You may recall that Francis Ho, who co-authored the suite, wrote about the launch of the Chartered Institute of Building’s (CIOB) new Time and Cost Management Contract 2015. I attended the launch evening recently, where we were given an overview of the contract and provided with copies of the Contract Conditions, Contract Appendices and Contract Agreement. It’s a modular form of contract and the full suite of documents is now available for use and reference versions can be downloaded from the CIOB’s website free of charge. The website also includes copies of the Sub-Contract Agreement, Conditions and Appendices; the Consultancy Agreement; and Schedules 8 and 9, the appointments of the Time … Continue reading The Time and Cost Management Contract 2015

As someone who inevitably ends up chasing others for the physical return of hard copy signed documents, anything which can make the execution process more convenient for signatories, has to be welcomed as far as I’m concerned. With the new Electronic Identification and Signature Regulation (eIDAS Regulation) now effective, as of 1 July 2016, and with improvements in electronic signature applications such as DocuSign and Adobe Sign (formerly EchoSign) making e-signature more practical, it’s worth a quick reminder of where the UK currently stands regarding e-signatures. The eIDAS Regulation is intended to standardise provisions for electronic signatures across the EU, and it applies directly across all EU member states without … Continue reading E-Signatures – Can I sign electronically?

The next few months see the roll-out of the next major update of the popular standard form construction contracts produced by the Joint Contracts Tribunal. The various contracts are being launched in stages. First out of the box is the JCT’s Minor Works “family”. This includes the Minor Works Building Contract 2016 and the Minor Works Building Contract with contractor’s design 2016. As their names suggest, the difference between these forms is whether or not the contractor is responsible for any design of the project. While the JCT doesn’t break out sales figures, anecdotal evidence suggests the Minor Works forms comprise the publisher’s bestselling commercial contracts. Rounding off the group … Continue reading What’s new in the JCT Minor Works Building Contract 2016?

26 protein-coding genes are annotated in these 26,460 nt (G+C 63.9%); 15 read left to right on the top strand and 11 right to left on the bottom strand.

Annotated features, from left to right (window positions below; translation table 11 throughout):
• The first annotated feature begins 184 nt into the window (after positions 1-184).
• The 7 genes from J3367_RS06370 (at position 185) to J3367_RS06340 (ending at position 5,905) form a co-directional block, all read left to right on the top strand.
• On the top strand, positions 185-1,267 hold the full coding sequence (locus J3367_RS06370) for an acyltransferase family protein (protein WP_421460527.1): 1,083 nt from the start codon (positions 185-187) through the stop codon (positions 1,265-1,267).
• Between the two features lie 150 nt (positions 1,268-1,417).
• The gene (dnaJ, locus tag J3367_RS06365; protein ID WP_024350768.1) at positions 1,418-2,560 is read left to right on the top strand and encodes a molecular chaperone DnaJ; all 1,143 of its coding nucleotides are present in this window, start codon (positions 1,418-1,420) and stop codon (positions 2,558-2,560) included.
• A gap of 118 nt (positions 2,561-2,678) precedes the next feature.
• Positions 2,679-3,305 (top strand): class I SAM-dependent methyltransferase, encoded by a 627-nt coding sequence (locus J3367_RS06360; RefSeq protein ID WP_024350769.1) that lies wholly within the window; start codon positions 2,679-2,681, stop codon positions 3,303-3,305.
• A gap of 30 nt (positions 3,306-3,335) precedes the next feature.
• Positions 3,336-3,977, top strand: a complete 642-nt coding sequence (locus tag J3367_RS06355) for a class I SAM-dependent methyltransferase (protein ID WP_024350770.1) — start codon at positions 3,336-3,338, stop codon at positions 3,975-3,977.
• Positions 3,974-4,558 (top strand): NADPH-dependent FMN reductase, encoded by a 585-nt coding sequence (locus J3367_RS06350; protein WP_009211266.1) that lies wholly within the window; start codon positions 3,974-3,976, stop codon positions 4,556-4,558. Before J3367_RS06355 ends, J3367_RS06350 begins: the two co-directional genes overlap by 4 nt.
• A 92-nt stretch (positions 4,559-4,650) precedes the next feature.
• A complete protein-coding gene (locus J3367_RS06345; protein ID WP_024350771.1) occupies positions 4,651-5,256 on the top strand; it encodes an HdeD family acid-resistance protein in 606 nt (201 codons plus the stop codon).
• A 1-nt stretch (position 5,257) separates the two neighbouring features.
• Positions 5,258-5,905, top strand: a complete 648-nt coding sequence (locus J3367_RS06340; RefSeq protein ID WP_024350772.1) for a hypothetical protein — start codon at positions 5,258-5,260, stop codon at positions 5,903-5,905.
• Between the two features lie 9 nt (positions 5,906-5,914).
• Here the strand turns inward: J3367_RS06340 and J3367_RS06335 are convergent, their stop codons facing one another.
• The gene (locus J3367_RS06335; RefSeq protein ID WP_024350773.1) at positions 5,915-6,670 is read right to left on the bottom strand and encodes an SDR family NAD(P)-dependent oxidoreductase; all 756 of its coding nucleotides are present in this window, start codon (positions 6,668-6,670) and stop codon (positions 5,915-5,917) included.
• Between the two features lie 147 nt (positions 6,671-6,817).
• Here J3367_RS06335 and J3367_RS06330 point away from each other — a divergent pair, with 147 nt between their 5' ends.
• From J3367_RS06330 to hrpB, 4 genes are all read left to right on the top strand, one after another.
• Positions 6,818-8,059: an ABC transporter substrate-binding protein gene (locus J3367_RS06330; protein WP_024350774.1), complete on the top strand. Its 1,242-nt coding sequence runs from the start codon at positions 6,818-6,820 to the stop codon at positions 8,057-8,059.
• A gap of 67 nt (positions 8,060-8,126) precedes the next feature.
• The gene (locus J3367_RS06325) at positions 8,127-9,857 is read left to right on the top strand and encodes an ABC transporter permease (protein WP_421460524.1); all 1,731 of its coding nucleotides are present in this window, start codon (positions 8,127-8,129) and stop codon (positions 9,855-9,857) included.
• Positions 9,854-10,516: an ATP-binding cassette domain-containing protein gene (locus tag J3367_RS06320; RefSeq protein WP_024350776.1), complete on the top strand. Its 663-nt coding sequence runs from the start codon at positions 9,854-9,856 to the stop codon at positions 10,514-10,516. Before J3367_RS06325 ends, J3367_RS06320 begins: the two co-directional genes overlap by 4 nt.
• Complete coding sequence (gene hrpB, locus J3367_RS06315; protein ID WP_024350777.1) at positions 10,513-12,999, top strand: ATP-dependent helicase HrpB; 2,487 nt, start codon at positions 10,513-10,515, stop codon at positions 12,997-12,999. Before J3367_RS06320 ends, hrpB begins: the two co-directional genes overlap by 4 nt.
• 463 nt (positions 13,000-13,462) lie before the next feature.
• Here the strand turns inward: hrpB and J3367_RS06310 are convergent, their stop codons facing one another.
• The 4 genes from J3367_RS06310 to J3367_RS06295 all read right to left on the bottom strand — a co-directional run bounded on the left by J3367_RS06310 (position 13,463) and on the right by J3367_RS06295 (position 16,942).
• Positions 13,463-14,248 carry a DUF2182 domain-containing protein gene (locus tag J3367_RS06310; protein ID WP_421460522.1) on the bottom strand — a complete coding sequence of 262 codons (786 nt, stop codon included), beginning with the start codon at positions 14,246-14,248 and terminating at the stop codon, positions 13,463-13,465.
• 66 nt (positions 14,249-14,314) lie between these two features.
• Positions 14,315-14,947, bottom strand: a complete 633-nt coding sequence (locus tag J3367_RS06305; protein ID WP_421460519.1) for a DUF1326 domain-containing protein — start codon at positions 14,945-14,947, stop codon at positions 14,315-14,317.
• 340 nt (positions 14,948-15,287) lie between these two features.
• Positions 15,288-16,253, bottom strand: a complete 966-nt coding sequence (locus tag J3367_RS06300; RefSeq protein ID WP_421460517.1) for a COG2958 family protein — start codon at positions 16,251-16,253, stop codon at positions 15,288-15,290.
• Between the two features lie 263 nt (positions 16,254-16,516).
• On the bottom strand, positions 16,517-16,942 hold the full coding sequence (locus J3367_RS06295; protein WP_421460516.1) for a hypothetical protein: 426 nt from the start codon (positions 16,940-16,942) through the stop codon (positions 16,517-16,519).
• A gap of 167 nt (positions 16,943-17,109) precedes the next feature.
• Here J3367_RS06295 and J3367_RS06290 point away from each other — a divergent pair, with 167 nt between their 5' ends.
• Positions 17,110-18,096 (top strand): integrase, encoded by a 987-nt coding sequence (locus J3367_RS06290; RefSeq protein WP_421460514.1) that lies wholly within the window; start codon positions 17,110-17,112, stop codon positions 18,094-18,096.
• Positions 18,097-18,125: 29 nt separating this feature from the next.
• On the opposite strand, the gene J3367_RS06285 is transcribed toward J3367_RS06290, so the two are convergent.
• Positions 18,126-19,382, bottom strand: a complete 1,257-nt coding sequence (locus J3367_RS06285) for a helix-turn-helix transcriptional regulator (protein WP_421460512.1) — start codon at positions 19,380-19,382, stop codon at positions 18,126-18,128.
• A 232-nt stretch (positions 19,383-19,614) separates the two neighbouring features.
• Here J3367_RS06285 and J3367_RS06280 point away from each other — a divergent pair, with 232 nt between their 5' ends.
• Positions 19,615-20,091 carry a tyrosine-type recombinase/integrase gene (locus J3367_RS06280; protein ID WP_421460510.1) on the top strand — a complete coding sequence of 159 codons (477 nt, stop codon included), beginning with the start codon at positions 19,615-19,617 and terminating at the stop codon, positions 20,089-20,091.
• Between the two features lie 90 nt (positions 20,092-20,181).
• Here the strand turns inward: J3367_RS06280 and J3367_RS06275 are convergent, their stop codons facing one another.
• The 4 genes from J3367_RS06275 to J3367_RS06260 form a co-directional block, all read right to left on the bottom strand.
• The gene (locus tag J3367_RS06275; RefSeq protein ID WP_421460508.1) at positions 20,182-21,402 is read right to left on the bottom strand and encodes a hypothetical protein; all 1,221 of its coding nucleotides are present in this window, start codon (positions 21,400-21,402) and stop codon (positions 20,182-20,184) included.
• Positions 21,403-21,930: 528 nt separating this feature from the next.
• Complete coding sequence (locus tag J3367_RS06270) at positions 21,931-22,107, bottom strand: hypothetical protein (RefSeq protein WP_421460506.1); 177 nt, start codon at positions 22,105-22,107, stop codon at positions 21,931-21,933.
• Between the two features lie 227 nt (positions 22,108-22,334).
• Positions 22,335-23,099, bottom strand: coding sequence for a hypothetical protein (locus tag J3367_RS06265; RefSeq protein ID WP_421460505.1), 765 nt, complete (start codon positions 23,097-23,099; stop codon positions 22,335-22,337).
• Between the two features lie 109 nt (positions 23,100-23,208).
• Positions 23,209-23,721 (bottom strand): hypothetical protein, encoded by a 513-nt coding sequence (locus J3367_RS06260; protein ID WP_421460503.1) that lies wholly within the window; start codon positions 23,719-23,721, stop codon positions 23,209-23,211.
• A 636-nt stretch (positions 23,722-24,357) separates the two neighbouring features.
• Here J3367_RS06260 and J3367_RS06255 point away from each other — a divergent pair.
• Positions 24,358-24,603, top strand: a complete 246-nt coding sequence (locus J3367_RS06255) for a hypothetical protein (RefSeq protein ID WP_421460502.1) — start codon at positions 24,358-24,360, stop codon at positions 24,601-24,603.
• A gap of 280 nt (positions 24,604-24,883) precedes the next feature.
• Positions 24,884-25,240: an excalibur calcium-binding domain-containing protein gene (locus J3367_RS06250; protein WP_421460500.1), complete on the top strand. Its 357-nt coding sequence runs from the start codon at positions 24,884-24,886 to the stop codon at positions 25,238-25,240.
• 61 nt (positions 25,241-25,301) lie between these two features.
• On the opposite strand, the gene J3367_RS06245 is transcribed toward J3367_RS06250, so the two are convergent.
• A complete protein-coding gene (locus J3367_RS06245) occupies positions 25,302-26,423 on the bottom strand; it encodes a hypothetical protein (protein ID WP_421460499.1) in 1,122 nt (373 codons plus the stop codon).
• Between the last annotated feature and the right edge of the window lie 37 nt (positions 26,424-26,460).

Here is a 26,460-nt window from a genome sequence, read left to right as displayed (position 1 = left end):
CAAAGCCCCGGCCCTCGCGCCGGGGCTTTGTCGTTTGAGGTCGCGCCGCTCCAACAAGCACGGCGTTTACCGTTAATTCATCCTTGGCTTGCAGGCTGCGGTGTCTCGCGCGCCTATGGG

In an historic referendum on 23 June 2016, the United Kingdom voted to leave the European Union. I’ve written a blog for Practical Law on how the EU Referendum result will affect existing and future construction contracts, as well as the potential impact of the UK eventually leaving the EU. My blog can be found here: If you have any queries on what Brexit means for construction, please contact me or any other member of Olswang’s Construction Team.

Collateral warranties exist because the courts ruled that third parties could no longer recover economic losses through the tort of negligence. That left developers of real estate projects with a sudden difficulty. Funders, tenants and buyers rely on the construction team’s performance. The disappearance of tortious liability meant that rights had to be secured somehow else. The most practical solution was to create contractual duties of care. However, that brought privity of contract to the fore. This doctrine holds only the parties to a contract can enjoy and enforce rights under it. Developers could, however, circumvent privity by obliging construction parties to enter into separate agreements with the beneficiaries. Soon … Continue reading Collateral Warranties or Third Party Rights – What Should We Use?